Online trading: great opportunities for growth if you take each VAT step carefully

Online retailers with cross border ambitions should carefully consider a few important issues while selling online goods to consumers in another EU country. Complying with local VAT regulations is often complicated and time-consuming, but with the right research and the right advice, (costly) VAT mistakes can be avoided and your e-commerce business can be in control from a VAT perspective.

Let's have a closer look at the most important practical areas of concern when selling online goods to private consumers in other EU countries and discuss the points of interest online retailers run into:

  1. Understand and monitor the distance selling threshold.
  2. Take the right steps to register for VAT when breaching the threshold.
  3. Comply with the local VAT regulations after registration.

Understand and monitor the distance selling threshold

Every country has a distance selling threshold in place. Many international online retailers are not aware of these thresholds. It is very important to investigate the level of the applicable distance sales threshold when initiating the sales process in a new country. From the very first sale to this country, be sure to keep a record of the total sales to this country. This will allow you to monitor the total sales to each country and anticipate breaching a threshold way ahead. As soon as the threshold is breached, your company needs to register for VAT in the country of arrival and charge local VAT to the consumers. 

Did you know every company may also choose not to apply the distance sales thresholds and charge local VAT from the very first sale? In this situation you do not have to monitor the sales thresholds, but on the other hand, it leaves you with a compliance burden in many EU countries.

A recent public consultation published by the European Commission, showed that understanding and monitoring the distance selling threshold is a real issue among the majority of online retailers. The most common issues, mentioned by the respondents in the above mentioned public consultation are shown in figure 1.

Take the right steps to register for VAT when breaching the threshold

VAT registration procedures vary significantly per country. It is important to know which requirements need to be met when registering for VAT in a specific country. Pay attention to, for example:

  • the required documents. Do these need to be translated into the local language? Do they need to be apostilled?
  • the parties involved. Is it mandatory to appoint a tax representative when setting up the registration? Is it advisable to seek help from local experts?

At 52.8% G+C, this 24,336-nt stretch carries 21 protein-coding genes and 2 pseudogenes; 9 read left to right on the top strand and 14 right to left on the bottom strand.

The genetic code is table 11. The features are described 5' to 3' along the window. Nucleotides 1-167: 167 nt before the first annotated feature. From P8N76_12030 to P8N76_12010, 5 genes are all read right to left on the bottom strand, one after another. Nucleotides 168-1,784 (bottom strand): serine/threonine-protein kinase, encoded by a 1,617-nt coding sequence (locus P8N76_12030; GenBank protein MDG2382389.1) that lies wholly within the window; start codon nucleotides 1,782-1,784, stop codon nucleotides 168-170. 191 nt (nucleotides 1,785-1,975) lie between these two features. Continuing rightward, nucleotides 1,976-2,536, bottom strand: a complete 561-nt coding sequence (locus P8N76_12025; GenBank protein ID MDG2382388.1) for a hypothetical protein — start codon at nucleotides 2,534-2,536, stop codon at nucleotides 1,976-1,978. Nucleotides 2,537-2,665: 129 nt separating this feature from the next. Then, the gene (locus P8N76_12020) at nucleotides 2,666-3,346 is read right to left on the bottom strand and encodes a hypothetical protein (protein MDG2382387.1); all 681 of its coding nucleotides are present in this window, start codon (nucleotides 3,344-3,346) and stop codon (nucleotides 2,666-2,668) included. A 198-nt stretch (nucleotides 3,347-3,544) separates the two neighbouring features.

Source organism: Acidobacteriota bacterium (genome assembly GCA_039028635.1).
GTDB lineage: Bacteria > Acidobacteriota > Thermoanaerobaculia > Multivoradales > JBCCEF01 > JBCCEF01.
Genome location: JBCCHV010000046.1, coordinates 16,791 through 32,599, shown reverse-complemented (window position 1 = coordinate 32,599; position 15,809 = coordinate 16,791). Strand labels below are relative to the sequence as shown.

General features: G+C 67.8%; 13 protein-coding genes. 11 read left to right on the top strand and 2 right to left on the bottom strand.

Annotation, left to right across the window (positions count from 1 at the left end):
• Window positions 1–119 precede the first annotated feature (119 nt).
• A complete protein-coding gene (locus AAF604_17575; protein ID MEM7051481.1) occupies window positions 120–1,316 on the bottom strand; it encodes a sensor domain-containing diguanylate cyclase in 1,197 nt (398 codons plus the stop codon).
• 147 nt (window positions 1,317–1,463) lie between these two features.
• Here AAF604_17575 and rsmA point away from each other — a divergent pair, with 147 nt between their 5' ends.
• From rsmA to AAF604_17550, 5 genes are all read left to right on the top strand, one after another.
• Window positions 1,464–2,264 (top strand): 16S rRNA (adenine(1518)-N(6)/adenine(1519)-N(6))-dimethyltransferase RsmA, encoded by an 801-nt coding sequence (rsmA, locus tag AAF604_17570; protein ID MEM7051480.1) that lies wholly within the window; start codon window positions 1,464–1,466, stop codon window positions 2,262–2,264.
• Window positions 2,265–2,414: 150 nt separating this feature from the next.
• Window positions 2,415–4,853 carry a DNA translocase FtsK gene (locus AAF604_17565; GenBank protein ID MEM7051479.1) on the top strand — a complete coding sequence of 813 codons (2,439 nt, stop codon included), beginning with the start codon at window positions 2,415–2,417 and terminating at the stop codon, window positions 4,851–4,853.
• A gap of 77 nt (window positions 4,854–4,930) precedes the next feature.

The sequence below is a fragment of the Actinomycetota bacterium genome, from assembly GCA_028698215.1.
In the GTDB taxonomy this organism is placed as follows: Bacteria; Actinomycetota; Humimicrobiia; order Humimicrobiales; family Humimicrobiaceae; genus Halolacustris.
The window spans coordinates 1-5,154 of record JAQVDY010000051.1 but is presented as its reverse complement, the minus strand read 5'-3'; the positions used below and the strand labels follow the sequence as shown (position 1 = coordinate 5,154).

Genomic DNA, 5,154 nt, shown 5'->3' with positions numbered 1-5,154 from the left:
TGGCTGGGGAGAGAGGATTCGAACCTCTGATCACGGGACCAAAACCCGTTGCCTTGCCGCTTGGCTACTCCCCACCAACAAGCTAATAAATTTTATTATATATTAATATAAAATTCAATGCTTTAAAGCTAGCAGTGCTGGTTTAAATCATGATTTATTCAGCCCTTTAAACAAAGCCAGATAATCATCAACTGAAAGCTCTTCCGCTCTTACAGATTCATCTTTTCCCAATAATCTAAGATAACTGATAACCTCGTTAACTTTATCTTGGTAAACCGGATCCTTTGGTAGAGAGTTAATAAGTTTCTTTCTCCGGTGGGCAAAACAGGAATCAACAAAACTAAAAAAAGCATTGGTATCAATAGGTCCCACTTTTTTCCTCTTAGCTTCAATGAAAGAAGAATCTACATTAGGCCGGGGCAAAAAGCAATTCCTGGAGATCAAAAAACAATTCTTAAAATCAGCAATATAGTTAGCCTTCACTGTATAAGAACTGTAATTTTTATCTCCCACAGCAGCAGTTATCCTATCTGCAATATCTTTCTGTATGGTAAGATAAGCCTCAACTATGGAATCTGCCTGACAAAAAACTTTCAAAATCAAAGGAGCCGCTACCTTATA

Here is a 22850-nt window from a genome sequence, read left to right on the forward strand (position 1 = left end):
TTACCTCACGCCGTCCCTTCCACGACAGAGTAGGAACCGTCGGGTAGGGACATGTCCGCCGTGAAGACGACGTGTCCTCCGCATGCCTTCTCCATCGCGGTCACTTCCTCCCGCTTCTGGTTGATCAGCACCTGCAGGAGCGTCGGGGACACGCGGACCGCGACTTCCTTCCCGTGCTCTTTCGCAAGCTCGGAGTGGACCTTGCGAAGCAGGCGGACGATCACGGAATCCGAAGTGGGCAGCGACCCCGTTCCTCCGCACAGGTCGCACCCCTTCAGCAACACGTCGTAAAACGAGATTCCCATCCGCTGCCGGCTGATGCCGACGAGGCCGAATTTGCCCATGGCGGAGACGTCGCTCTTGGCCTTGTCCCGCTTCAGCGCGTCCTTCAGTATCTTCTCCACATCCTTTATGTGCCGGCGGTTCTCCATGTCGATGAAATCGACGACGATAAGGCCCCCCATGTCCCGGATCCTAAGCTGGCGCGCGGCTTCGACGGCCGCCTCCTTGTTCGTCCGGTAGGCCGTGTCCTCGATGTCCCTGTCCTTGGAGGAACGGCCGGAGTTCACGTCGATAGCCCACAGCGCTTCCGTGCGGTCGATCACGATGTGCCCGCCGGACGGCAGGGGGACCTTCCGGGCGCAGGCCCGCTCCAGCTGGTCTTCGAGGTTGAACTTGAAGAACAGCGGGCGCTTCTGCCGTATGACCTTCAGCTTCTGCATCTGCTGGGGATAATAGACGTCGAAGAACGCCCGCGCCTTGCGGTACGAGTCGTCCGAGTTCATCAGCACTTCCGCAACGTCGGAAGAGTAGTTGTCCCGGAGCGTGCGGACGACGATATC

• the language. Is it possible to communicate in English, or are documents and communication restricted to the local language?
  • the time frame involved regarding the registration process, as it can take up to six months to get the VAT number.

Comply with the VAT regulations after registration

Bear in mind that, after breaching the threshold, the local VAT regulations apply to online sales of the country of arrival. The following issues could have an impact on your systems and processes:

  • VAT percentages could lead to either different profit margins in these countries or reassessment of your selling prices.
  • Different invoice requirements may result in a need for you to adapt the invoice format for every country.
  • Deadlines for VAT returns and the payment of the VAT due vary per country and should be met at all times.
  • If the compliance process is only possible in the local language, it would be advisable to seek a local expert for advice to make sure the compliance obligations are correctly fulfilled.

The European Commission's public consultation also made it clear that online retailers face difficulties when dealing with VAT in other EU countries. Figure 2 shows the most common issues mentioned by the consultation respondents, when it comes to dealing with VAT.

In summary, the current VAT system results in various (financial) burdens to online retailers with online cross border sales:

  • a risk of extra costs involved when your e-commerce business does not comply with the VAT regulations per country; and
  • a high administrative burden as a result of the complexity of the local VAT regulations.

It is very important for the system to be changed soon in order to make sure doing business in the EU is not made difficult for online trade by all these burdens.

The European Commission has noticed the urgency for new harmonised VAT rules throughout Europe to make cross border trading less complex, less costly and less risky. 

Until these new rules apply, online retailers with cross border ambitions are advised to only approach new international markets once a thorough assessment of the local VAT regulations has taken place.